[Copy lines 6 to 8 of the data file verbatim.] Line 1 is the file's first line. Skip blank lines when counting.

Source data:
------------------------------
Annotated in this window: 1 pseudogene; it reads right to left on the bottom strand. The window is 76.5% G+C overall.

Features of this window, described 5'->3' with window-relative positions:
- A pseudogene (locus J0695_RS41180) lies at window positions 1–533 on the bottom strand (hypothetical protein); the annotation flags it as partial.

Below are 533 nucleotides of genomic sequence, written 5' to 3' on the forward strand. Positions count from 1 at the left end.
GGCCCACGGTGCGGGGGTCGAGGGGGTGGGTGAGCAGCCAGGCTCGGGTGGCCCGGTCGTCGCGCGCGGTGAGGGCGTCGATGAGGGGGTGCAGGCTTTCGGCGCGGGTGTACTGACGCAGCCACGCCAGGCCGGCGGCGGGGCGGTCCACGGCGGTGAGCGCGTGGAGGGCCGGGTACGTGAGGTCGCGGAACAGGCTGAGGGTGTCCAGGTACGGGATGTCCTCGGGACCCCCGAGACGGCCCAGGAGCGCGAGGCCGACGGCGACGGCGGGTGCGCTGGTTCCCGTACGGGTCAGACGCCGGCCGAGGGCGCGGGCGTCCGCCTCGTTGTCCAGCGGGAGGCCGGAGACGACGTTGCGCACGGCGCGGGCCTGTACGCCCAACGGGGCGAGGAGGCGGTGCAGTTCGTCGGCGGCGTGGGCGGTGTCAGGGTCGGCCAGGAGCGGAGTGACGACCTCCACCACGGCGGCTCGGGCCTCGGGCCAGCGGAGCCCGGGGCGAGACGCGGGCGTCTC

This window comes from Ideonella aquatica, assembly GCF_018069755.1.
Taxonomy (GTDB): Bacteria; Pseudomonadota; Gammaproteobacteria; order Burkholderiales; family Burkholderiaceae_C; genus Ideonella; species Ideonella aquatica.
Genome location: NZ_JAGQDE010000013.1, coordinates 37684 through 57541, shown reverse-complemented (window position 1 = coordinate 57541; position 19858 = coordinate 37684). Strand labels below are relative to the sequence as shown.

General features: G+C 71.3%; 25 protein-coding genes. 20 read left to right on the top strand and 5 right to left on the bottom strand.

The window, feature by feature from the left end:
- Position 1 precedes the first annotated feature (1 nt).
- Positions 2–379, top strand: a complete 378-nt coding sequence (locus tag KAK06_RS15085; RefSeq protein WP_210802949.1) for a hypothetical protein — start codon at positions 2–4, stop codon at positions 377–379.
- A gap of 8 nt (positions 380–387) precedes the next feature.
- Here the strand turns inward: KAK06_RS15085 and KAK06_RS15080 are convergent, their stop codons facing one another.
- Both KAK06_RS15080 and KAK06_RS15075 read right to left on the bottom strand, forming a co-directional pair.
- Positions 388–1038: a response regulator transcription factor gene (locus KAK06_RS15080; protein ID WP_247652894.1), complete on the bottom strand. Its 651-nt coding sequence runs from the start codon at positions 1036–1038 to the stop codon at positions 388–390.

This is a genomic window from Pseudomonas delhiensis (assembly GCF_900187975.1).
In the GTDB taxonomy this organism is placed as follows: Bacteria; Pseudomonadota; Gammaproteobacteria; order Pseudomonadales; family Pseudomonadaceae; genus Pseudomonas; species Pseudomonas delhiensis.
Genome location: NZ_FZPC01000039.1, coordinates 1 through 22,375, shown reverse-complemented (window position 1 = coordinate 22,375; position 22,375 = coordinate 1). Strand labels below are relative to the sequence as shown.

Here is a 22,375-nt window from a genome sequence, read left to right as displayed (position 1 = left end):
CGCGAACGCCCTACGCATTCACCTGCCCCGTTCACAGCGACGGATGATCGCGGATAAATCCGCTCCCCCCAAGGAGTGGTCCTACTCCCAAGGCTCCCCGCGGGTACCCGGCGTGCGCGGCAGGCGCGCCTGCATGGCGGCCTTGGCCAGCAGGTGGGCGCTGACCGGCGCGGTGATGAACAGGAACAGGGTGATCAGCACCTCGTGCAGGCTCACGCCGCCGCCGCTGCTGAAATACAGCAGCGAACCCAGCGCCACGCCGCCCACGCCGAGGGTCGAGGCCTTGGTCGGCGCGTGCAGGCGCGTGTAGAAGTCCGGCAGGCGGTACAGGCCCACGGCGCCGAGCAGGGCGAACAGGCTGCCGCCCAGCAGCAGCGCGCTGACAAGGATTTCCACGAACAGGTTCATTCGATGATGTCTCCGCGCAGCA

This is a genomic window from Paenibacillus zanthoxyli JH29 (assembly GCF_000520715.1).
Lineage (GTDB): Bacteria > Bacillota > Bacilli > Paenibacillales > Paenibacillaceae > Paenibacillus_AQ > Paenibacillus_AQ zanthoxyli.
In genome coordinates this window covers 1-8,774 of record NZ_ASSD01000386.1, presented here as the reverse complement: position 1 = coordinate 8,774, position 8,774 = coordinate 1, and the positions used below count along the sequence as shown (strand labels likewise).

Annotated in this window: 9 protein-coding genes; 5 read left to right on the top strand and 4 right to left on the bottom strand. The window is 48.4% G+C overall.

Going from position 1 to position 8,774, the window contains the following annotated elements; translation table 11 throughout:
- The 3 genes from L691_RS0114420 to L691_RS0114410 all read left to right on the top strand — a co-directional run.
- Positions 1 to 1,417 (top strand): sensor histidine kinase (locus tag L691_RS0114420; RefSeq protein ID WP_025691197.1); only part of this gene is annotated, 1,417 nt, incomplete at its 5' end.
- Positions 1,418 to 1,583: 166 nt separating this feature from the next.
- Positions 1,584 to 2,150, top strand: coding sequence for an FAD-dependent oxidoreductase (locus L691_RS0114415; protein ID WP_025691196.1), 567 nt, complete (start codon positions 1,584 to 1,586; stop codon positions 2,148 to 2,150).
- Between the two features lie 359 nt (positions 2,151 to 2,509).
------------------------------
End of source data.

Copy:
This window comes from Ideonella aquatica, assembly GCF_018069755.1.
Taxonomy (GTDB): Bacteria; Pseudomonadota; Gammaproteobacteria; order Burkholderiales; family Burkholderiaceae_C; genus Ideonella; species Ideonella aquatica.
Genome location: NZ_JAGQDE010000013.1, coordinates 37684 through 57541, shown reverse-complemented (window position 1 = coordinate 57541; position 19858 = coordinate 37684). Strand labels below are relative to the sequence as shown.